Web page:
DOUGLASSVILLE, Pa. (WPVI) -- The first spotted lanternfly sighting occurred approximately five years ago, and they are now so widespread the Pennsylvania Department of Agriculture is enforcing strong, but necessary, measures with the hope of containing this destructive bug.
The spotted lanternfly feeds on a variety of plants and, as a result, threatens Pennsylvania's vineyards, lumber, tree fruit, and landscaping industries.
To stop any further spread, the Department of Agriculture issued a quarantine for counties where the presence of spotted lanternfly has been confirmed.
Currently, this includes 14 counties in southeastern Pennsylvania and include, essentially, all of the Delaware and Lehigh valleys.
Now, people who live in, or travel, into the quarantine areas are expected to inspect vehicles, trailers, or any outdoor items before moving them out of the quarantine zone.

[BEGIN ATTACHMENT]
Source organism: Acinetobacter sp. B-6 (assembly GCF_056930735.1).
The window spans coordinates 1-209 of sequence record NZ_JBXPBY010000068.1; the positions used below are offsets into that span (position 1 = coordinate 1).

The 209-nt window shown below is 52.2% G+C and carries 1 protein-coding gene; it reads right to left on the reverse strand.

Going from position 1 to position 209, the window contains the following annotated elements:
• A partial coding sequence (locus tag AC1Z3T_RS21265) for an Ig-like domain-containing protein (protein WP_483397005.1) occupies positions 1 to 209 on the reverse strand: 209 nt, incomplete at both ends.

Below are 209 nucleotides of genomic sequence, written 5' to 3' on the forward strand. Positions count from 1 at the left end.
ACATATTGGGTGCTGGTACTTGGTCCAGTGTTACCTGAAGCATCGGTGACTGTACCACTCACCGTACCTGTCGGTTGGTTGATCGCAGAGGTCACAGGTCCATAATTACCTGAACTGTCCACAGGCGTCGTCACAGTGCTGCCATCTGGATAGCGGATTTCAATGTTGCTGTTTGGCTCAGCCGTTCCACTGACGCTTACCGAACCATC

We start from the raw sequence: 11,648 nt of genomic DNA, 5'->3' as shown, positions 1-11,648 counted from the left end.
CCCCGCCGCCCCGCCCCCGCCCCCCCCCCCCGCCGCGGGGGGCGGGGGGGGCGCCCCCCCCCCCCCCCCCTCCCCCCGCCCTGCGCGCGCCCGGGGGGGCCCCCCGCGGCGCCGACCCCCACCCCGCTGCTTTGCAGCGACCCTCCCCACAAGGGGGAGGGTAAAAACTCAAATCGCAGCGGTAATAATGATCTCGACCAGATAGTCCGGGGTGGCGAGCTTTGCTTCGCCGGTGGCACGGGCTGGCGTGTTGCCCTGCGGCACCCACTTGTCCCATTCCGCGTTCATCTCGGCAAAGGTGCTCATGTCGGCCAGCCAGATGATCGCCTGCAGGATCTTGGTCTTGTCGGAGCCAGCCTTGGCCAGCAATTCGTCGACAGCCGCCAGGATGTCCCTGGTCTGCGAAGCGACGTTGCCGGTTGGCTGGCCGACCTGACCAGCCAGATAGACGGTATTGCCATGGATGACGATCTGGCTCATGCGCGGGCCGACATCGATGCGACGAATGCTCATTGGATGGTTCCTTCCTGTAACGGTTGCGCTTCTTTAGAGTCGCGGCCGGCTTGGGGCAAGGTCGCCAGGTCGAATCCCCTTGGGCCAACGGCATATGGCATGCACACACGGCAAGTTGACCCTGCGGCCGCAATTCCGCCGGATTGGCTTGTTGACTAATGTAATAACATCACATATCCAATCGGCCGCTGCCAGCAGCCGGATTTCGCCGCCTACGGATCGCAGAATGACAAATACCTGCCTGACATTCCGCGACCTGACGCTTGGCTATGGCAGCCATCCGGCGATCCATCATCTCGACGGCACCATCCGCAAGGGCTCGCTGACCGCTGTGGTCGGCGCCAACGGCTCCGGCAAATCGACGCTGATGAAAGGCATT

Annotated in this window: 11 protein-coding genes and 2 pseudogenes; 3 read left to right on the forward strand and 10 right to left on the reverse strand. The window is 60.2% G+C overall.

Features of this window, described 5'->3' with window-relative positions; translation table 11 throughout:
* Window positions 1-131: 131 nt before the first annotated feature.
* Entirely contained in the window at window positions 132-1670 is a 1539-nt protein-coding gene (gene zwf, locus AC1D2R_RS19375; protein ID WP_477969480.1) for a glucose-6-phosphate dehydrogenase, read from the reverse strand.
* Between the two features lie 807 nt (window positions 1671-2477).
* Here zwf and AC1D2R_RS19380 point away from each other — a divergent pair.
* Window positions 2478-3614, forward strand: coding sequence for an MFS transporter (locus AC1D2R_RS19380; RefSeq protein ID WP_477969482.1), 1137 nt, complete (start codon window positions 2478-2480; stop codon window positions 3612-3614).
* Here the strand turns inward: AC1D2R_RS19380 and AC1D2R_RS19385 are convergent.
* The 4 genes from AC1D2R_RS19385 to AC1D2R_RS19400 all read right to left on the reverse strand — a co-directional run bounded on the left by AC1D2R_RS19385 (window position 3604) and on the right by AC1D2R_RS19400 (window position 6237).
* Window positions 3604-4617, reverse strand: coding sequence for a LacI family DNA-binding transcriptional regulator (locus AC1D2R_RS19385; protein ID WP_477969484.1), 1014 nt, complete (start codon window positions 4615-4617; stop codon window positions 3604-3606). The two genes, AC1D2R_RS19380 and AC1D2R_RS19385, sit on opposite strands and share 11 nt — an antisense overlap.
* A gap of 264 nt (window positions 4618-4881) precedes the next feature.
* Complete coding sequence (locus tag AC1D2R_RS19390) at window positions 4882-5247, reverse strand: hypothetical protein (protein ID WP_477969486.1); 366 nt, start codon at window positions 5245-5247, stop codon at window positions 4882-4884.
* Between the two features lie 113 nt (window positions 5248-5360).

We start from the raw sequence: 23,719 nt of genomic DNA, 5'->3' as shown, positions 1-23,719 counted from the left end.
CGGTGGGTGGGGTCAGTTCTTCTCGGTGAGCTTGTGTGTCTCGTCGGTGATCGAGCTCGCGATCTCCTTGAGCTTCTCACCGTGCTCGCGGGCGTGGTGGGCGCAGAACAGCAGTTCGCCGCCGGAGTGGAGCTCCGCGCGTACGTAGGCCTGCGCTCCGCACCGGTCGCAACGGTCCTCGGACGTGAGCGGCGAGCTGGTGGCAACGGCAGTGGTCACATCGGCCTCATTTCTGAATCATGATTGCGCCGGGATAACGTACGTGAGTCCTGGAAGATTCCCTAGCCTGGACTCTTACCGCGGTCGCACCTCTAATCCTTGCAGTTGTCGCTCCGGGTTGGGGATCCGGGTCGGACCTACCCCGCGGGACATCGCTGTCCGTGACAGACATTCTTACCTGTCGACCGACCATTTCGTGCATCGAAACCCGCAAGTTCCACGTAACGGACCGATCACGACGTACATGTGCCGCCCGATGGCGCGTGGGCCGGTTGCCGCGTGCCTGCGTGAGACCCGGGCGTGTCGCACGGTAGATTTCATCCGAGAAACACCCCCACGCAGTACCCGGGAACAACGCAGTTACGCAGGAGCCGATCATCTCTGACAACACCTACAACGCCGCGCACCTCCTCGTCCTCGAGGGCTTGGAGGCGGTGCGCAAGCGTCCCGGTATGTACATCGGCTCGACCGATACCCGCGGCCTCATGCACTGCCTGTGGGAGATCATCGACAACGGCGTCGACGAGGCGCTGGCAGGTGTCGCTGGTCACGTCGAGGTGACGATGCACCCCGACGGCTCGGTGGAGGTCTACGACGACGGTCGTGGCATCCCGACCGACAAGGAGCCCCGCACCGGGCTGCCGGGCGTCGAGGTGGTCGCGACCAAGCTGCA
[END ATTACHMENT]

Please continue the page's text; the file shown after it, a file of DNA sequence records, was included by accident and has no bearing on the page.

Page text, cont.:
Also, if anyone finds a spotted lanternfly that is outside of the quarantine, they are asked to try and collect it, kill it, or take a good picture and report it immediately to the Agriculture Department.
The quarantine also stipulates that any businesses that operate in the quarantine zone must have permits to move equipment and goods within and out of the quarantine.
Starting on May 1, business permits will be enforced and failure to comply will result in potentially hefty fines. A free permit training course is available online for any business that operates in the quarantine zone.
Pennsylvania Issues Quarantine To Stop Spread of Spotted Lanternfly